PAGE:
Colonial Ghosts →

Nora Bateson:

We live in a world that celebrates “takers.” We call it ambition, leadership, victory. The gentle and the careful get trampled, while the aggressive rise to the top. Takers take. Now, exploitation in all its forms is on trial. The entire ecology, including all but a few wealthy humans, is disenfranchised. Our bodies have been taken without our permission. I would argue that the survival of our species and 1000’s of others is hinged to a violence that stems from the same blind spot as rape and abuse.

Written in the wake of #metoo, this is a powerful piece. It’s raw, personal, and vulnerable.

It highlights an important, mostly overlooked point: that the roots of our current ecological crisis, and many other social problems, are firmly located in relations of hierarchy and domination between people.

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Group Productivity Killers →


Joseph Grenny, writing for HBR:

These are only a few of a much longer list of group productivity killers. Regardless of what’s happening in your specific meeting, the principal cause of most conflicts is a struggle for validation. This means that most conflict is not intractable because the root cause is not irreconcilable differences, but a basic unmet need.

There’s some useful suggestions here about how to deal with conflict in meetings. It’s nothing ground breaking, but a good reminder that the solution is often simply to offer a process that allows all people to be heard.

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The Paradox of Listening to Your Staff in a Fast & Slow World →

Aiden Choles:

Finally, modernity has given birth to a new era of participation, shifting our positions as characters in the unfolding story of organisations. Employees are no longer simply just recipients of decisions, but expect to be involved and participate as co-creators in the development, sensemaking, implementation and adaptation thereof. The days of the compliant, acquiescent employee are numbered. The dynamic between manager and employee is now a conversation. In fact, the organisation is a conversation! An annual staff survey is as far away from conversation as you can get. Slow paradigm stuff, really.

Great read. I couldn’t agree more, and love Aiden’s idea of appointing a dedicated Chief Listening Officer.

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The Tyranny of the Tangible →


Alison Reynolds and David Lewis, writing for the Harvard Business Review:

The fear of creating this very situation, executives explained to us, is why so many of them focus on the tangible instead of the human. Having an open dialogue around important strategic issues simply feels too risky. “We feel like we would lose control,” they told us. “Resistance to our plans would surface.” In fact, psychology and experience tells us, the reverse is true: A lack of genuine, reciprocal interaction and the feeling of imposed change increases employees’ anxiety and resistance.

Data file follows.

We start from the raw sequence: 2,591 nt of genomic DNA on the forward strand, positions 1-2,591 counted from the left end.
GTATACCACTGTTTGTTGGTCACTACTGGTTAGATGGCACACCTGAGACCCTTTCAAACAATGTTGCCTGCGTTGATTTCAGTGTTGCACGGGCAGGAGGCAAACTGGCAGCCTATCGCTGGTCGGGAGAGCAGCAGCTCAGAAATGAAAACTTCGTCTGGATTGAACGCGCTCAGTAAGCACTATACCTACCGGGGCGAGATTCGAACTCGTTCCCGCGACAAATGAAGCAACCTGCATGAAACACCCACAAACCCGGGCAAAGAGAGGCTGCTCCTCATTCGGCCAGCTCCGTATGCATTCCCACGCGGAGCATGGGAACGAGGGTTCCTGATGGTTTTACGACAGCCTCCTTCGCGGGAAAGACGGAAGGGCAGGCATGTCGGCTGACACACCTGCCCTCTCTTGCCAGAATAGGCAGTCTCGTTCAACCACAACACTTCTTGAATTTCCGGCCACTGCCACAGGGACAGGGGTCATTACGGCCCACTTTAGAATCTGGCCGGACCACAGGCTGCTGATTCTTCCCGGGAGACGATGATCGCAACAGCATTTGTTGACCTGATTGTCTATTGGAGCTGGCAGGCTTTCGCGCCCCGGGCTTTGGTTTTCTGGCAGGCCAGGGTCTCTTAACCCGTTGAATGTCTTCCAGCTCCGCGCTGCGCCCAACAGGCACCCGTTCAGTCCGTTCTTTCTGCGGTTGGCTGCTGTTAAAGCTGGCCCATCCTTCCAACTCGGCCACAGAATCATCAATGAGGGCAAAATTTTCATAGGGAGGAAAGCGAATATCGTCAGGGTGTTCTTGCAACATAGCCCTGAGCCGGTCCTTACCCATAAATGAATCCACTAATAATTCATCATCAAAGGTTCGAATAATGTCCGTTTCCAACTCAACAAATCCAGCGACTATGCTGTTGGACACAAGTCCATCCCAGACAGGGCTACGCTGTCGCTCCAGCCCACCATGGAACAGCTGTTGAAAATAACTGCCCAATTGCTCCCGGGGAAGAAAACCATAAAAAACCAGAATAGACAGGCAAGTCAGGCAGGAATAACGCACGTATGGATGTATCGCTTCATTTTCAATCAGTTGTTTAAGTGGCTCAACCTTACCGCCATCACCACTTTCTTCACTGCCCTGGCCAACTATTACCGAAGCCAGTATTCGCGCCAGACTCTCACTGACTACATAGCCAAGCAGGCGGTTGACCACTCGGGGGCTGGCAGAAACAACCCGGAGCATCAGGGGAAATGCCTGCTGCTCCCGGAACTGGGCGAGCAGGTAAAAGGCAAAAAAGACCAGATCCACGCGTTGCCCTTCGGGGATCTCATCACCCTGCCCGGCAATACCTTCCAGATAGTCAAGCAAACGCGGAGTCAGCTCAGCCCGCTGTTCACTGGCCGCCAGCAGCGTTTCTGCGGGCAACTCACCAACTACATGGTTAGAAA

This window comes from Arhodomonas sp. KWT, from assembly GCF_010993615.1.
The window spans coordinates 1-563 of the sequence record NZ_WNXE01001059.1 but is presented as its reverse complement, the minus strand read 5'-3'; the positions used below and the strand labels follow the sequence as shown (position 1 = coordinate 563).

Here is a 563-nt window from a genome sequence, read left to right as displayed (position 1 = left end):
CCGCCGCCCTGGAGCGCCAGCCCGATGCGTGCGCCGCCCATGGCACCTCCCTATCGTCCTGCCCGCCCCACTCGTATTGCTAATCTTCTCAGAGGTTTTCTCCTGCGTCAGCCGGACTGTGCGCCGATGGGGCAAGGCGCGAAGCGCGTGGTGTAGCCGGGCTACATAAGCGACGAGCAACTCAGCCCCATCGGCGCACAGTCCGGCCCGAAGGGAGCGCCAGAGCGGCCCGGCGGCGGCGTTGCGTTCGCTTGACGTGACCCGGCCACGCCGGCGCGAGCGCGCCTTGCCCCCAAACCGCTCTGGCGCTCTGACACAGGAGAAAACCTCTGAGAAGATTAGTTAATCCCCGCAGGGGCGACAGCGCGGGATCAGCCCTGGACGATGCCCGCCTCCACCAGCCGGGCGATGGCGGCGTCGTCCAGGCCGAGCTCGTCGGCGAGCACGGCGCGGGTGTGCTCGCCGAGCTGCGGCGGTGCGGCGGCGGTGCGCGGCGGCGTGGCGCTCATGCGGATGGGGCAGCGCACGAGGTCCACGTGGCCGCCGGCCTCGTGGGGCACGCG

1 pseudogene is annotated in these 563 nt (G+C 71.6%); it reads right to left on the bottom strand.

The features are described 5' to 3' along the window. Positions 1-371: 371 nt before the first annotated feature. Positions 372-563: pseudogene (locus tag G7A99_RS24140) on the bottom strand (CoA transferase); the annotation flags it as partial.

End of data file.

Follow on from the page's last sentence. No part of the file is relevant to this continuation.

This article absolutely nails it. I might sound like a broken old record, but this is one of the maxims I live by in my work: “People own what they help create.” Instead of paying lip-service, what if we took a truly participative approach to change?

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Perspectives on New Work →


Harold Jarche provides an excellent synopsis of Esko Kilpi’s Perspectives on new work: Exploring emerging conceptualizations.1

It is a long read (132 pages), so I have taken the opportunity to capture some of it, for my own memory, and perhaps to save other readers some time.

I’m adding this to my rather large reading pile. Based on Harold’s synopsis, it looks like a compelling read.

Here’s just a few of the nuggets that he highlights:

  • Human life is non-deterministic, full of uncertainty, unknowns and surprises. Creative learning is the fundamental process of socialization and being human. For a human being, the number of choices or moves in the game of life, in any situation, is unlimited.
  • In creative work, we are fellow-improvisers in corporate ensembles constantly constructing the future and our part in what is happening. The idea of improvisation is often associated with notions of unrehearsed, unintentional action. However, the more skilled the players are, the better they can improvise.
  • There can be no change without changes in patterns of communication. Organizations of any kind, no matter how large or how small they are, are continuously reproduced and transformed in ongoing communicative interaction. The patterns of interaction in an organization are highly correlated with its performance. Thus, we should pay much more attention to the strength and number of relationships and the breadth and depth of networked thinking.
  • The future of work has to be based on willing participation by all parties, and the ability of all parties to protect their interests by contractual means.

  1. Esko Kilpi, Perspectives on new work: Exploring emerging conceptualizations (Helsinki:Sitra 2016). 

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